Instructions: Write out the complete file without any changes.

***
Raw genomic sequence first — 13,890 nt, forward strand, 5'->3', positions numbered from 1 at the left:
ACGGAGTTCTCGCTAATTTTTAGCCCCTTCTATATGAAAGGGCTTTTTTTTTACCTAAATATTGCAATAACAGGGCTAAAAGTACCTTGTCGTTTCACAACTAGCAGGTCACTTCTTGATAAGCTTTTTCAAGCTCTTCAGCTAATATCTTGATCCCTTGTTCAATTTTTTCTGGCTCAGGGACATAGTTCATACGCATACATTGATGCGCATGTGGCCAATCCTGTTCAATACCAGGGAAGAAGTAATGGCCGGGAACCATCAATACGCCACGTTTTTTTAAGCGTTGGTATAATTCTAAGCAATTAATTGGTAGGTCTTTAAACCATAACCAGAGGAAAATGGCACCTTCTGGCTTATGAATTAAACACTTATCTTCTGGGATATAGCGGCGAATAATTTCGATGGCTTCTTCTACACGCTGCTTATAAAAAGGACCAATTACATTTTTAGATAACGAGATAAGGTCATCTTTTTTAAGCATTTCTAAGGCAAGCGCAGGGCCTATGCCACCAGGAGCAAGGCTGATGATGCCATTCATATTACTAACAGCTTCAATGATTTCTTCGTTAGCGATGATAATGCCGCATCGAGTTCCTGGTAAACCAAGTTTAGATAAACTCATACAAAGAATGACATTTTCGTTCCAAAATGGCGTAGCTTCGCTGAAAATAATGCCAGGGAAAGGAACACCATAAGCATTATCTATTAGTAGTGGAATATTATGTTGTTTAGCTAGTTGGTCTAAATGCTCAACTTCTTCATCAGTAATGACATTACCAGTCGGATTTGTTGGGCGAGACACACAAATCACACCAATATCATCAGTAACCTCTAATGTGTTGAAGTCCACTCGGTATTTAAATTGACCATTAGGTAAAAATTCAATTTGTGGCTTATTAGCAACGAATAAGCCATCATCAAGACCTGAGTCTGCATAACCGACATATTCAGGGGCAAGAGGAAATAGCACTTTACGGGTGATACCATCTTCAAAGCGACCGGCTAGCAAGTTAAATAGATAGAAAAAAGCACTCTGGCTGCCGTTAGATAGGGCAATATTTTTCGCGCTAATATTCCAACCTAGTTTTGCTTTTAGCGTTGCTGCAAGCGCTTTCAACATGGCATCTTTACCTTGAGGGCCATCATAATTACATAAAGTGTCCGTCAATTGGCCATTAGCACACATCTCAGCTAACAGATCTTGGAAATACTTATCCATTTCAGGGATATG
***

Raw genomic sequence first — 13,890 nt, forward strand, 5'->3', positions numbered from 1 at the left:
ACGGAGTTCTCGCTAATTTTTAGCCCCTTCTATATGAAAGGGCTTTTTTTTTACCTAAATATTGCAATAACAGGGCTAAAAGTACCTTGTCGTTTCACAACTAGCAGGTCACTTCTTGATAAGCTTTTTCAAGCTCTTCAGCTAATATCTTGATCCCTTGTTCAATTTTTTCTGGCTCAGGGACATAGTTCATACGCATACATTGATGCGCATGTGGCCAATCCTGTTCAATACCAGGGAAGAAGTAATGGCCGGGAACCATCAATACGCCACGTTTTTTTAAGCGTTGGTATAATTCTAAGCAATTAATTGGTAGGTCTTTAAACCATAACCAGAGGAAAATGGCACCTTCTGGCTTATGAATTAAACACTTATCTTCTGGGATATAGCGGCGAATAATTTCGATGGCTTCTTCTACACGCTGCTTATAAAAAGGACCAATTACATTTTTAGATAACGAGATAAGGTCATCTTTTTTAAGCATTTCTAAGGCAAGCGCAGGGCCTATGCCACCAGGAGCAAGGCTGATGATGCCATTCATATTACTAACAGCTTCAATGATTTCTTCGTTAGCGATGATAATGCCGCATCGAGTTCCTGGTAAACCAAGTTTAGATAAACTCATACAAAGAATGACATTTTCGTTCCAAAATGGCGTAGCTTCGCTGAAAATAATGCCAGGGAAAGGAACACCATAAGCATTATCTATTAGTAGTGGAATATTATGTTGTTTAGCTAGTTGGTCTAAATGCTCAACTTCTTCATCAGTAATGACATTACCAGTCGGATTTGTTGGGCGAGACACACAAATCACACCAATATCATCAGTAACCTCTAATGTGTTGAAGTCCACTCGGTATTTAAATTGACCATTAGGTAAAAATTCAATTTGTGGCTTATTAGCAACGAATAAGCCATCATCAAGACCTGAGTCTGCATAACCGACATATTCAGGGGCAAGAGGAAATAGCACTTTACGGGTGATACCATCTTCAAAGCGACCGGCTAGCAAGTTAAATAGATAGAAAAAAGCACTCTGGCTGCCGTTAGATAGGGCAATATTTTTCGCGCTAATATTCCAACCTAGTTTTGCTTTTAGCGTTGCTGCAAGCGCTTTCAACATGGCATCTTTACCTTGAGGGCCATCATAATTACATAAAGTGTCCGTCAATTGGCCATTAGCACACATCTCAGCTAACAGATCTTGGAAATACTTATCCATTTCAGGGATATG